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General News of Tuesday, 28 January 2020


SHSs risk closure over lack of funds and food

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Senior High Schools in the country risk closure over lack of funds and shortage of food.

Funds have not been disbursed to the schools since the beginning of the 2019/2020 academic year affecting the smooth running of the schools.

Starr News checks in the Eastern region reveal most schools have run out of food.

Some headmasters who spoke to Starr News under the condition of anonymity described the situation as “terrible”. One of them noted, “I had to feed students from my pocket from last week and this week”.

Another Headmaster lamented ” As we speak now, all First years, Green 2nd years and SHS 3 students are all in school but nothing has been paid as at now”.

The Education Ministry on January 8, 2020, assured that Senior High Schools will receive their funds for the academic year within 10 days.

It was after the Conference of Heads of Assisted Secondary School (CHASS) had served notice that schools were struggling to operate and that they could not endure beyond January 22, 2020 without funding.

Starr News checks indicate funds have still not been disbursed to the Schools almost three weeks into the academic year.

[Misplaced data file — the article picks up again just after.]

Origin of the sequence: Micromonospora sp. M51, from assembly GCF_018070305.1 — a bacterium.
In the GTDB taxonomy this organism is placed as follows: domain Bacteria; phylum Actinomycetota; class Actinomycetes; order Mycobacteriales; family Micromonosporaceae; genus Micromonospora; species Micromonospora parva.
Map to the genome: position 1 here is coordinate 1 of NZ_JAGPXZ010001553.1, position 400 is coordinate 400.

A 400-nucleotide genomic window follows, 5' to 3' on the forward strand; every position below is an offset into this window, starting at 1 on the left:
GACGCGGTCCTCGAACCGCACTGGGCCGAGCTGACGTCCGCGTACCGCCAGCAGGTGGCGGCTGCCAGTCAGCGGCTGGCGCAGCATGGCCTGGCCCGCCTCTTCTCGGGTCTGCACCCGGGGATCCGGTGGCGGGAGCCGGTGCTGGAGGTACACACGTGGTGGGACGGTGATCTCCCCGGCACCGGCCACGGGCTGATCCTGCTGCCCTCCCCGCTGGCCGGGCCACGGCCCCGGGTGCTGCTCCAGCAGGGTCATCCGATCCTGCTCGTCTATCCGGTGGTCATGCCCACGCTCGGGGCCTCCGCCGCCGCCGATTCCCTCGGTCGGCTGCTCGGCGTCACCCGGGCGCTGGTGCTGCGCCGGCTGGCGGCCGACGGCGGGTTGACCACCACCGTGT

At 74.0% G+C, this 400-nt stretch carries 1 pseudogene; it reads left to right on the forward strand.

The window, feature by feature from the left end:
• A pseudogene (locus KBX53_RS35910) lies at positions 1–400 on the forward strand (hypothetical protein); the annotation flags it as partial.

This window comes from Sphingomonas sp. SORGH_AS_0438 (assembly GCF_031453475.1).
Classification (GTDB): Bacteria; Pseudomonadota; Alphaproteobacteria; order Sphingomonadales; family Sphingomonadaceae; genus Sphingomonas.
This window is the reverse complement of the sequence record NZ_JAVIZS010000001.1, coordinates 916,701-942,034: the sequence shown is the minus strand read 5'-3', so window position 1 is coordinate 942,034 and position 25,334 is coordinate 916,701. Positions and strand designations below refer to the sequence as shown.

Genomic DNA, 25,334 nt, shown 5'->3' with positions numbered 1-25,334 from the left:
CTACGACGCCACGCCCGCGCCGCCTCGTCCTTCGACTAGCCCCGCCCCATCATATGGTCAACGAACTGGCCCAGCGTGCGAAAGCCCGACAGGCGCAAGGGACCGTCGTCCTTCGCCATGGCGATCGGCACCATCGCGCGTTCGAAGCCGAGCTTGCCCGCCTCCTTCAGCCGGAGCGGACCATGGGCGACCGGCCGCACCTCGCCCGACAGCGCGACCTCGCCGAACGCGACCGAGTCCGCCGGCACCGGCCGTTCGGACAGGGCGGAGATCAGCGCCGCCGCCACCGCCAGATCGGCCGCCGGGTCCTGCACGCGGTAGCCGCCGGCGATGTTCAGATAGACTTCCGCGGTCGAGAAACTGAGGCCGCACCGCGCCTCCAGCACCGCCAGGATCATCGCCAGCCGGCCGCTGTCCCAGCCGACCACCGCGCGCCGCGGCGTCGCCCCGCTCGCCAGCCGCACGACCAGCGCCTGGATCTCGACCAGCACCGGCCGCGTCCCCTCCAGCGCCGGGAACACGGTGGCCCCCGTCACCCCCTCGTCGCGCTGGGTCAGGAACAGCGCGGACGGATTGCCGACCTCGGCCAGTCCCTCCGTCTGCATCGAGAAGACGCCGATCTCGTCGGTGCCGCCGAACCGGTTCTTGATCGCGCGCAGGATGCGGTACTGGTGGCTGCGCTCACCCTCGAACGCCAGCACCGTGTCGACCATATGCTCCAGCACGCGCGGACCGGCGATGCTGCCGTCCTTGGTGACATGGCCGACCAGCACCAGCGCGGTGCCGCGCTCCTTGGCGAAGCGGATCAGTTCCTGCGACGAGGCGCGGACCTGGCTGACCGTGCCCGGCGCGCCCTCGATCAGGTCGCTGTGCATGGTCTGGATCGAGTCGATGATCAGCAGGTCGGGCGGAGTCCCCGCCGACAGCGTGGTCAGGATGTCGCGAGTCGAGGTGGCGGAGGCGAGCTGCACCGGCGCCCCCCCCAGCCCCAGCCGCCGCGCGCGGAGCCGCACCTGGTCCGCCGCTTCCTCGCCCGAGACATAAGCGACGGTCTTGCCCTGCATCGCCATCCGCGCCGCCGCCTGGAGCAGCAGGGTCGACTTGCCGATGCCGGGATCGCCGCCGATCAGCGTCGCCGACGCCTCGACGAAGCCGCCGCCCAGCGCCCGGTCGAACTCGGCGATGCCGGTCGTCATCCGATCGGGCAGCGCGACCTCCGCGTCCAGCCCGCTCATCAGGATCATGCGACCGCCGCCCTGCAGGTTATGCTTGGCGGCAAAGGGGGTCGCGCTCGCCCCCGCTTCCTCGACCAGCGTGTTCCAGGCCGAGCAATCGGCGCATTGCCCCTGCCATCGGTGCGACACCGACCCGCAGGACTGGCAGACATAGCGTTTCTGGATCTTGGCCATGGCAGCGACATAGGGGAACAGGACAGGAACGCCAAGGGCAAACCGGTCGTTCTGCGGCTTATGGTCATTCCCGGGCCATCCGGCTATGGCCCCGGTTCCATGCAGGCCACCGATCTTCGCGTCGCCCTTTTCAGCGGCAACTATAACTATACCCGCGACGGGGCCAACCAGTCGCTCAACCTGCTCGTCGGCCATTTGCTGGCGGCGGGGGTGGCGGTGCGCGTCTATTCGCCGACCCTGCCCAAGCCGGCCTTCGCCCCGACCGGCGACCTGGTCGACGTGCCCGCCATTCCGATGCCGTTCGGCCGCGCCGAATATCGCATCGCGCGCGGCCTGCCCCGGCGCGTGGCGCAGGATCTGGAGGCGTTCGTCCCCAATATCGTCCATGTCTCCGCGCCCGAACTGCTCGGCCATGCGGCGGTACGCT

Leadership of CHASS has notified the Ghana Education Service over the likelihood of closing down the schools.

However, the Director-General of Ghana Education Service has pleaded with Executives of CHASS to exercise restraint saying efforts are underway to disburse the funds by Friday, January 31,2020.

But Executives of CHASS have directed its members to inform their District, Municipal and Metropolitan Directors of Education to know the situation in their respective schools and the number of days they can sustain running the schools so they impress upon the Regional Directors for advice.

A total of 1.2 million students are currently in Senior High schools across the country uder the Free Senior High School Policy implemented since 2017. Government says the Policy has increased SHS enrollment by 69%.

However, the exponential increase in enrollment has led to infrastructure and logistical challenges which government is addressing.

An NGO, Voluntary Partnerships for West Africa (VPWA) recently called on government to facilitate measures aimed at addressing challenges of the free SHS policy to ensure that the policy achieves its intended objective.

This follows research conducted in a total of 37 SHSs in Eastern and Ashanti Regions by the NGO which revealed delays in release of funds, inadequate infrastructure, increased workload of teachers, delay in food supplies and difficulty in controlling students as major challenges affecting the Policy.

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